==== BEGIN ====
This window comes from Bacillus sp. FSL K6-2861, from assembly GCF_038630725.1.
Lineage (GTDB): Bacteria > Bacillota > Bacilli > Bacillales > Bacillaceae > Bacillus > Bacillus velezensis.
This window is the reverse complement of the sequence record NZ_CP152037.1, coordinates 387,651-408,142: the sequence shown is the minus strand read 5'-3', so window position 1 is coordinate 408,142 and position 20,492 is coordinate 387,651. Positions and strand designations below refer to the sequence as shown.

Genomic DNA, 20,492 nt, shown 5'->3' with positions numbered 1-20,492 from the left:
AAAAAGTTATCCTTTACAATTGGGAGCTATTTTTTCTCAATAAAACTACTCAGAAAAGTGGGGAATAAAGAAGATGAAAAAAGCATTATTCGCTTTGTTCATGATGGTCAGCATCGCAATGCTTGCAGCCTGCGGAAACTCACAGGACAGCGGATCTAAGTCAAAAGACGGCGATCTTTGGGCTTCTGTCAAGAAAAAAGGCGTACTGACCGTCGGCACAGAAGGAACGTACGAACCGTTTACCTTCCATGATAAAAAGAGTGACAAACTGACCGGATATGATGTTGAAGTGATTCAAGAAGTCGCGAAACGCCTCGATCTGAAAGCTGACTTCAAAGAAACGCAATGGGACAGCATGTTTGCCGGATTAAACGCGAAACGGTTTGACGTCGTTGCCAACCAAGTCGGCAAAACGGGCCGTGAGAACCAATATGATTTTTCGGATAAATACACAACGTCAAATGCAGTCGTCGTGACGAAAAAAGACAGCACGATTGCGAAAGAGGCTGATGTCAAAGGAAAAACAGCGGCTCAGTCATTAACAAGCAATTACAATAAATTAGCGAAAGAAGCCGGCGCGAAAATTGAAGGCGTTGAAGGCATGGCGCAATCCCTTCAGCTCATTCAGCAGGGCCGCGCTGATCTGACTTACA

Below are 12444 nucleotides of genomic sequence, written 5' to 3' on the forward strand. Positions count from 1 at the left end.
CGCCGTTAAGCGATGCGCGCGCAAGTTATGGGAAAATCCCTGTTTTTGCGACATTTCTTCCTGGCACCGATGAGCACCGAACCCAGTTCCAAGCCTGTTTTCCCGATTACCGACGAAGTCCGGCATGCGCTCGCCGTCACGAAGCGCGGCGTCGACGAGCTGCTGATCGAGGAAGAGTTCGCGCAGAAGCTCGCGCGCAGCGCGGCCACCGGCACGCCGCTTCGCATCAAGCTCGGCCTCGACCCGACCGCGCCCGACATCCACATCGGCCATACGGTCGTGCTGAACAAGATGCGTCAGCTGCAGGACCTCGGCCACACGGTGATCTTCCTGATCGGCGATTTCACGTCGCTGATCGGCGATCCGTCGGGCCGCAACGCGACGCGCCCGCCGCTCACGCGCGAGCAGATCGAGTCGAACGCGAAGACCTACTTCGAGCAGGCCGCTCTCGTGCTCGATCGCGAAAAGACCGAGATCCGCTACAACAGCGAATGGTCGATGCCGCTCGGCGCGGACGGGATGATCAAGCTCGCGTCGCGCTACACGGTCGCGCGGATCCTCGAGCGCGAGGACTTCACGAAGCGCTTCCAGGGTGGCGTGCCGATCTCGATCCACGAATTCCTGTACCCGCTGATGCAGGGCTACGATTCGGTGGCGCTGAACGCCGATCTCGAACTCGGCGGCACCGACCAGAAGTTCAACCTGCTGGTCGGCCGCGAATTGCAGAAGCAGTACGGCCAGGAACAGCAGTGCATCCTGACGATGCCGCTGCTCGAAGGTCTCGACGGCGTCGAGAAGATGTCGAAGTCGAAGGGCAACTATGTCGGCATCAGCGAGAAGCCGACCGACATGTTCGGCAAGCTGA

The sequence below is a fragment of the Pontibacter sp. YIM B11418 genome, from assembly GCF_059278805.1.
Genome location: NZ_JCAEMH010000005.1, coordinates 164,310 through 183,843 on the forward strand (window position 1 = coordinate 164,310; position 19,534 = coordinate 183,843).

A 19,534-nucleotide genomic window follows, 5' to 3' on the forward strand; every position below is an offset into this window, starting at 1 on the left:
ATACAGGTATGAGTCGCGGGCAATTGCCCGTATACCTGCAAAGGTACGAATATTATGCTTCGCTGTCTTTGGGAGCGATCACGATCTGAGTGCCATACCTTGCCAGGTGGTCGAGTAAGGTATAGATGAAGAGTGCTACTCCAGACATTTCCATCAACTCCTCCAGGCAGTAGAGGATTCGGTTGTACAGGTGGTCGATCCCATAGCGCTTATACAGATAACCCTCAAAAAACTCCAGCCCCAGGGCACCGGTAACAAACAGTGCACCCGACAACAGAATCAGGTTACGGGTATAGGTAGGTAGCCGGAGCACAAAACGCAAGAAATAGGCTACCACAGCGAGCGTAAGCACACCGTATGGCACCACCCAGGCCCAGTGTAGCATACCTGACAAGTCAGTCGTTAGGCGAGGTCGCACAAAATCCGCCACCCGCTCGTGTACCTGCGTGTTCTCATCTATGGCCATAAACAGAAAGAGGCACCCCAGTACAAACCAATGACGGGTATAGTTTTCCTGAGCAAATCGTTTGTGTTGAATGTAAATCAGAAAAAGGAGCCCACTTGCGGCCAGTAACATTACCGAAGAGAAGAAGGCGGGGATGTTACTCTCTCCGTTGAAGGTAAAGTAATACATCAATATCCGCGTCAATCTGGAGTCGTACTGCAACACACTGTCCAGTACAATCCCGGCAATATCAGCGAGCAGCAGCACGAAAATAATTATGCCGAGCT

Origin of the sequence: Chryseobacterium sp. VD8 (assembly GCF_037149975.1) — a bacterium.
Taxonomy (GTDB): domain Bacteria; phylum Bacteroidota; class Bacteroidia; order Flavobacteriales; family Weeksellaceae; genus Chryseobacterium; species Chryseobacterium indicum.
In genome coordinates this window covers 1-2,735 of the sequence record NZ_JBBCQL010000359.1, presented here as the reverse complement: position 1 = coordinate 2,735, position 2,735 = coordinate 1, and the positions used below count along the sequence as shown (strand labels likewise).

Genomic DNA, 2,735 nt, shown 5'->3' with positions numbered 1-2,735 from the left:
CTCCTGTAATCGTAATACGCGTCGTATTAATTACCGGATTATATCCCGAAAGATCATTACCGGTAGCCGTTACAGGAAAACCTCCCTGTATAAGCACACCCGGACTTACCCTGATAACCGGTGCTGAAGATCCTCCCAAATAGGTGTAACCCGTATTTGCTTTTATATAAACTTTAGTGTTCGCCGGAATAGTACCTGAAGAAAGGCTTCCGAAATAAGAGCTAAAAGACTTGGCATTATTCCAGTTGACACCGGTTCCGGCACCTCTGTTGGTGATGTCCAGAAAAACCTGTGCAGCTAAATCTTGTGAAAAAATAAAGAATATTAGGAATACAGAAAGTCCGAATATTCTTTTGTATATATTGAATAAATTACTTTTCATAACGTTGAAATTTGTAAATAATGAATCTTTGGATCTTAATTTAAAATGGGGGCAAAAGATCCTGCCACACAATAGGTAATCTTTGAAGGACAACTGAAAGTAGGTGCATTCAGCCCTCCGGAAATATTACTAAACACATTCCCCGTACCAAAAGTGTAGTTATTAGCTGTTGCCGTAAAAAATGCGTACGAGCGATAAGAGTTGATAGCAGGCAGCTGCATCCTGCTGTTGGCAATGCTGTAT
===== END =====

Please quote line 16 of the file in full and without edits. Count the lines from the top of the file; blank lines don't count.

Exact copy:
CTCCTGTAATCGTAATACGCGTCGTATTAATTACCGGATTATATCCCGAAAGATCATTACCGGTAGCCGTTACAGGAAAACCTCCCTGTATAAGCACACCCGGACTTACCCTGATAACCGGTGCTGAAGATCCTCCCAAATAGGTGTAACCCGTATTTGCTTTTATATAAACTTTAGTGTTCGCCGGAATAGTACCTGAAGAAAGGCTTCCGAAATAAGAGCTAAAAGACTTGGCATTATTCCAGTTGACACCGGTTCCGGCACCTCTGTTGGTGATGTCCAGAAAAACCTGTGCAGCTAAATCTTGTGAAAAAATAAAGAATATTAGGAATACAGAAAGTCCGAATATTCTTTTGTATATATTGAATAAATTACTTTTCATAACGTTGAAATTTGTAAATAATGAATCTTTGGATCTTAATTTAAAATGGGGGCAAAAGATCCTGCCACACAATAGGTAATCTTTGAAGGACAACTGAAAGTAGGTGCATTCAGCCCTCCGGAAATATTACTAAACACATTCCCCGTACCAAAAGTGTAGTTATTAGCTGTTGCCGTAAAAAATGCGTACGAGCGATAAGAGTTGATAGCAGGCAGCTGCATCCTGCTGTTGGCAATGCTGTAT